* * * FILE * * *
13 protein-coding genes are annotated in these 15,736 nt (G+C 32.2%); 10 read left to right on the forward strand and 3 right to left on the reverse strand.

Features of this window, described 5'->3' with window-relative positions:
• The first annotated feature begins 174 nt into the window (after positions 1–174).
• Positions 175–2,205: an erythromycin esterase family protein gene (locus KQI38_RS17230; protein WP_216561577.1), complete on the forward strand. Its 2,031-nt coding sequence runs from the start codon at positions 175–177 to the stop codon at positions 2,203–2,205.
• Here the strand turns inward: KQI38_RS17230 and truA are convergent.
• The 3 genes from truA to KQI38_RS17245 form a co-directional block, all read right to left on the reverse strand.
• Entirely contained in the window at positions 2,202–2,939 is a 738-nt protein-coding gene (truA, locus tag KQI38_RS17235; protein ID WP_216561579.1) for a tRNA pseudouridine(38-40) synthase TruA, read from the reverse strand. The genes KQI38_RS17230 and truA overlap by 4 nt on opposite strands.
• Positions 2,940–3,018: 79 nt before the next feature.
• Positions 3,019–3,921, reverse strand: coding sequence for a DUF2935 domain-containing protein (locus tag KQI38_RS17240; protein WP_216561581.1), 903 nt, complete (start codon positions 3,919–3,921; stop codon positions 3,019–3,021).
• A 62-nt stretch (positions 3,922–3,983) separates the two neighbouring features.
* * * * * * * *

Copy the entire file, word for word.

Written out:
13 protein-coding genes are annotated in these 15,736 nt (G+C 32.2%); 10 read left to right on the forward strand and 3 right to left on the reverse strand.

Features of this window, described 5'->3' with window-relative positions:
• The first annotated feature begins 174 nt into the window (after positions 1–174).
• Positions 175–2,205: an erythromycin esterase family protein gene (locus KQI38_RS17230; protein WP_216561577.1), complete on the forward strand. Its 2,031-nt coding sequence runs from the start codon at positions 175–177 to the stop codon at positions 2,203–2,205.
• Here the strand turns inward: KQI38_RS17230 and truA are convergent.
• The 3 genes from truA to KQI38_RS17245 form a co-directional block, all read right to left on the reverse strand.
• Entirely contained in the window at positions 2,202–2,939 is a 738-nt protein-coding gene (truA, locus tag KQI38_RS17235; protein ID WP_216561579.1) for a tRNA pseudouridine(38-40) synthase TruA, read from the reverse strand. The genes KQI38_RS17230 and truA overlap by 4 nt on opposite strands.
• Positions 2,940–3,018: 79 nt before the next feature.
• Positions 3,019–3,921, reverse strand: coding sequence for a DUF2935 domain-containing protein (locus tag KQI38_RS17240; protein WP_216561581.1), 903 nt, complete (start codon positions 3,919–3,921; stop codon positions 3,019–3,021).
• A 62-nt stretch (positions 3,922–3,983) separates the two neighbouring features.